The Design Of Eagles Red Zone Offense Is PoorBREAKING NEWS, Coaching Staff, Eagles, News Wednesday, November 7th, 2012
Eagles offensive masterminds Andy Reid and Marty Mornhinweg have not had a good game plan in the red zone. They don’t have a group of plays which are effectively consistent down there and it’s the reason they can’t punch the ball in there when they get in the area. It’s very obvious that they don’t have something to go to when they get in the red zone.
If was kind of ironic that a former Eagles assistant, Steve Spagnuolo would be the one to expose them for the poor design of the offense. I’ve said before that they lack a power running game in the red zone with left tackle Jason Peters sidelined with the Achilles tendon tear. There’s no excuse for Reid and Mornhinweg not having designed some effective running plays in red zone to use without Peters because they knew during part of the off season that he wasn’t going to be available.
They’re being forced to rely on plays which were successful five to ten years ago, but are now easily defended. How many times have they shifted into split backs and run the shovel pass? Teams didn’t adjust to it for many years of Reid’s tenure here. The Birds would shift to split backs and Donovan McNabb would flip the ball to Brian Westbrook and he would trot into the end zone. Michael Vick tried to flip the ball to LeSean McCoy the other night and the New Orleans linebacker were there waiting for it.
The Saints were also going to an automatic “zero” blitz every time the Birds shifted into an empty backfield. Zero blitz means they’re sending everybody and there’s no safety help in the deep middle of the defense. Without the running back in the backfield to block, a blitzer was in Vick’s face immediately and he’s got to get the ball out of his hands. The free blitzer would force Vick to throw the ball away, throw the ball to a receiver who had to cut his route short, or mistakenly take the sack like he did when the Birds were in the red zone.
The Saints doubled Brent Celek, who was Vick’s number one target on the play which he was sacked. Reid explained it all yesterday.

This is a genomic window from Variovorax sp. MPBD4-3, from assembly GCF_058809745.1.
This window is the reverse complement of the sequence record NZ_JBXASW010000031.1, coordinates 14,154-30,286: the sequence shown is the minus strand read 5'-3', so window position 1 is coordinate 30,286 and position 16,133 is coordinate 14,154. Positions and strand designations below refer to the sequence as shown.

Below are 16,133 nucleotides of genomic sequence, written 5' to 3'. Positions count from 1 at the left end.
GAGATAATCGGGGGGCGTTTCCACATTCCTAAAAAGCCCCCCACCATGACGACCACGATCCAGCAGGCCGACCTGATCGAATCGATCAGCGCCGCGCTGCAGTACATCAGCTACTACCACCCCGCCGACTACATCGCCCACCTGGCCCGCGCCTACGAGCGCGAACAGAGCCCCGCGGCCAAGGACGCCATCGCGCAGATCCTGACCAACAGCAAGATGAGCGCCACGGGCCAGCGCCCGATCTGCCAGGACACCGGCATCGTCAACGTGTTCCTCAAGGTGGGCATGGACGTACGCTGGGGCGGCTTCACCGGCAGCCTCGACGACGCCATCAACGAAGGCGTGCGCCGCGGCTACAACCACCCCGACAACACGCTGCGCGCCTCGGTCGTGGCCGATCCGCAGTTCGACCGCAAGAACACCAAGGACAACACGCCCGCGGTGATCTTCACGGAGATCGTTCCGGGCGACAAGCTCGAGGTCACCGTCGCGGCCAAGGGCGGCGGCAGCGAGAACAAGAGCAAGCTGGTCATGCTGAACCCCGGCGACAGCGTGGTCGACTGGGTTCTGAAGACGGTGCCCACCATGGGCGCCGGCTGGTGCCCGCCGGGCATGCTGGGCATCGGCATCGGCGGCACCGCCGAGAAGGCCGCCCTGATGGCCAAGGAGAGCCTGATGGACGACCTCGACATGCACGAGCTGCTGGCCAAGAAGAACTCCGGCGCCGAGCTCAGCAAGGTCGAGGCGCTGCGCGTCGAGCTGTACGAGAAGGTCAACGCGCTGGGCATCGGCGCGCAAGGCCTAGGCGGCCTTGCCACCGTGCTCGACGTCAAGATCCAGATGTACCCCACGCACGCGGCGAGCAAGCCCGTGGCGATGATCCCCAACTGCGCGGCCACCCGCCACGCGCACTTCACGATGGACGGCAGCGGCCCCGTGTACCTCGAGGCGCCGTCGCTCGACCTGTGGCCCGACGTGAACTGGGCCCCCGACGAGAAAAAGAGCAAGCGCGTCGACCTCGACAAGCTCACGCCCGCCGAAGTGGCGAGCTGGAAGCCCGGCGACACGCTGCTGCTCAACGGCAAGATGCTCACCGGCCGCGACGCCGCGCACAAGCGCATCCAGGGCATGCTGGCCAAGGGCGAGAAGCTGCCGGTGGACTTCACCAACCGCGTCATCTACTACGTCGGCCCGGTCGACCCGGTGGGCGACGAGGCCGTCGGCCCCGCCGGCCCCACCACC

“It’s not that (Vick) he’s not picking it up. There’s going to be an extra guy and it’s his responsibility to get the ball out,” Reid said, referring to five blockers trying to pick up six rushers. “Or you’ve got to look at the receivers and make sure they’re doing their part, too.”
“If you see zero blitz, you’ve got to know that one man can’t be taken care of. The ball’s got to come out,” Reid said. “The receivers have to be aware of that, the quarterback has to be aware of it, too, and make sure they protect the inside part and give the quarterback an opportunity to throw the ball.”
Their number one target in the red zone has become tight end Brent Celek and he’s been disappointing. A couple of weeks ago against the Lions, he dropped a touchdown and had another one called back for offensive pass interference. Of course you know what happened when Vick tried to go to him this week. I’ve been telling you since the off season that Celek would be the key in the red zone because he’s their best receiver with some size.
The play which resulted in a 99-yard interception returned for a touchdown was poorly designed. Back up tight end Clay Harbor was running a short outside route on the play to the same side Celek was on. Of course Celek was running an outside route and the area was far too congested.
They should have had Harbor going deep into the back of the end zone, so that he would have run cornerback Patrick Robinson out of the area and that would have given Celek more room to operate and of course Robinson wouldn’t have been in the area to pick off the deflection.
You have to blame Reid and Howie Roseman for not having signed a wide receiver with some size. Would Plaxico Burress and the eight touchdowns he scored last season have helped you this year? A big receiver eliminates that problem in the red zone. Check out all the top offenses in the league and all of them have a big receiver, who is an effective target in the red zone.
The Eagles don’t have physically dominant people on the line or amongst their offensive personnel to make a differenct in the red zone.
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